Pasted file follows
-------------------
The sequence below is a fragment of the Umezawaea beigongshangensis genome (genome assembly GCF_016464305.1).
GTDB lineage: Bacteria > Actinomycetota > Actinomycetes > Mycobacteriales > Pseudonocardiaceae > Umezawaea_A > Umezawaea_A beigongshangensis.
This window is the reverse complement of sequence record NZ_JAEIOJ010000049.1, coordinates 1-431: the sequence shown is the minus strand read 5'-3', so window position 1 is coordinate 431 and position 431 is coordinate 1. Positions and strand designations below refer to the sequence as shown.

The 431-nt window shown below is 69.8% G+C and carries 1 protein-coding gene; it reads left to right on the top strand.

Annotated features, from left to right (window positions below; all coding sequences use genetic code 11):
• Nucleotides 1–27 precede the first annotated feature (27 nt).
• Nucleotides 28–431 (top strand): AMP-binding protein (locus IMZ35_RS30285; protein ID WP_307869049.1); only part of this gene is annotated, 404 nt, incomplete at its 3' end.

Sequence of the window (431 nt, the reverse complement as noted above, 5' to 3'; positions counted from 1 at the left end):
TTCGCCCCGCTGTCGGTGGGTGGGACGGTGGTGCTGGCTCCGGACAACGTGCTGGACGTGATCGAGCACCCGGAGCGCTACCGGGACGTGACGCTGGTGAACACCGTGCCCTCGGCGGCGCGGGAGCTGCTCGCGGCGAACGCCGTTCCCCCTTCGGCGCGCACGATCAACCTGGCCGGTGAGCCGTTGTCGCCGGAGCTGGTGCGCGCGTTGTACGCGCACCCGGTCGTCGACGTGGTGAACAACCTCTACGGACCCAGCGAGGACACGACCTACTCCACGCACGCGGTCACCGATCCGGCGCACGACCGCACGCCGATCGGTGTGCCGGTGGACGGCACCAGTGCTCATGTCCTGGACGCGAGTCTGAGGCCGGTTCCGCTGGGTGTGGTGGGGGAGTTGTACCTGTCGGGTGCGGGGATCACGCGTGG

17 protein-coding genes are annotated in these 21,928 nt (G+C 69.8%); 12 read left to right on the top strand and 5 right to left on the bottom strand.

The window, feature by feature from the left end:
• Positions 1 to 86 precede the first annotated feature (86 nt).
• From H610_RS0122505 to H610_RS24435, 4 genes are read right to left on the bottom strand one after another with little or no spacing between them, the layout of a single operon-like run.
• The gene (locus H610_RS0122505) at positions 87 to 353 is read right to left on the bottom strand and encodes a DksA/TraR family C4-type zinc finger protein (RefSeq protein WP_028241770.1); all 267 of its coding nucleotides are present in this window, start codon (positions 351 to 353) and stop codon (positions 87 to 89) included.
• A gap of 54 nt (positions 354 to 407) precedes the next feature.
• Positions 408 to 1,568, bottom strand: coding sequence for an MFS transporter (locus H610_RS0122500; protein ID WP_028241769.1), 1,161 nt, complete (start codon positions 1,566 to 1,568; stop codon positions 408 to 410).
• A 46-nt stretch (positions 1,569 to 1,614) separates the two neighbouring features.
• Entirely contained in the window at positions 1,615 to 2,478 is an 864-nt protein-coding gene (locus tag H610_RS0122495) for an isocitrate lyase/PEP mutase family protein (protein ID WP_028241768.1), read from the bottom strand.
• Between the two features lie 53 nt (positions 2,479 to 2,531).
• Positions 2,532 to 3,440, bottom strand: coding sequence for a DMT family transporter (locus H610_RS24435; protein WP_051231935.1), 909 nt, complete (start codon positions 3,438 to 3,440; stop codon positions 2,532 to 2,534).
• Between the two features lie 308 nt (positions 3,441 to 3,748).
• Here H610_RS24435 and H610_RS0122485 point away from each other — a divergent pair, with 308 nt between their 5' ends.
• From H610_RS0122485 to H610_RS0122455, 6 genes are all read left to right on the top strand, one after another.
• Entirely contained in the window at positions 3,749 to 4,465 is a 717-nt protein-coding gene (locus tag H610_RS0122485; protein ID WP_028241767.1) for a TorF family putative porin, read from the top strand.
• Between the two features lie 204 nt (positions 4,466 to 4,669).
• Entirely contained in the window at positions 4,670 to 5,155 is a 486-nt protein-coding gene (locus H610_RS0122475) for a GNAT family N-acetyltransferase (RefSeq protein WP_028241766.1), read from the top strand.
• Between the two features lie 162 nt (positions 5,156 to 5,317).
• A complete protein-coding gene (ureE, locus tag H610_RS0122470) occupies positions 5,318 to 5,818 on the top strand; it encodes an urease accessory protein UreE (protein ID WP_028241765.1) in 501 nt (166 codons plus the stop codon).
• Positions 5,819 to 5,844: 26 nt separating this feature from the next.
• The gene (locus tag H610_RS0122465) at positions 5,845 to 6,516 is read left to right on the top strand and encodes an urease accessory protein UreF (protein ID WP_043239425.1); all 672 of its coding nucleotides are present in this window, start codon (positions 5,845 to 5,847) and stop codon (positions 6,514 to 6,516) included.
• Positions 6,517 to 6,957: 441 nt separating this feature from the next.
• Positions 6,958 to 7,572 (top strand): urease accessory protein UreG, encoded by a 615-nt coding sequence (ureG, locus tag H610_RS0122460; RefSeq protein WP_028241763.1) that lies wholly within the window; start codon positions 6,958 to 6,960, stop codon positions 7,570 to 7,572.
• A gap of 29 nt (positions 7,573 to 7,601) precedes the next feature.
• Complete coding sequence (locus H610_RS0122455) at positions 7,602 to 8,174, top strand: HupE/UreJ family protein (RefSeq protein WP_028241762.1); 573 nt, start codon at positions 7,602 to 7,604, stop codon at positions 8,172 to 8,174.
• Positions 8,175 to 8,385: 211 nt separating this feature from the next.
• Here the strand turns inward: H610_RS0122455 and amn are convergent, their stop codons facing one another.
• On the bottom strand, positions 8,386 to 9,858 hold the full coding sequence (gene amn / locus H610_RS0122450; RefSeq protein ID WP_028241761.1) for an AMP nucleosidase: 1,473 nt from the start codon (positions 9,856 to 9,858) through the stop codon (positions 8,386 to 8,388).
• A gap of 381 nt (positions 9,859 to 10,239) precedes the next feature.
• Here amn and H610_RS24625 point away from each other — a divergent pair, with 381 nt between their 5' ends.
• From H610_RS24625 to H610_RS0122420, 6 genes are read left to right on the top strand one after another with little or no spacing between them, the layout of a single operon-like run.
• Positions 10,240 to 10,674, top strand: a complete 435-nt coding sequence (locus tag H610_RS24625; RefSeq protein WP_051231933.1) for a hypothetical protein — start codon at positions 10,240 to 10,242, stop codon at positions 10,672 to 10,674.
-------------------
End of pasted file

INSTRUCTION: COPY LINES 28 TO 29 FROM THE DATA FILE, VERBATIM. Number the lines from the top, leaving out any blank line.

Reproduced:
• A complete protein-coding gene (ureE, locus tag H610_RS0122470) occupies positions 5,318 to 5,818 on the top strand; it encodes an urease accessory protein UreE (protein ID WP_028241765.1) in 501 nt (166 codons plus the stop codon).
• Positions 5,819 to 5,844: 26 nt separating this feature from the next.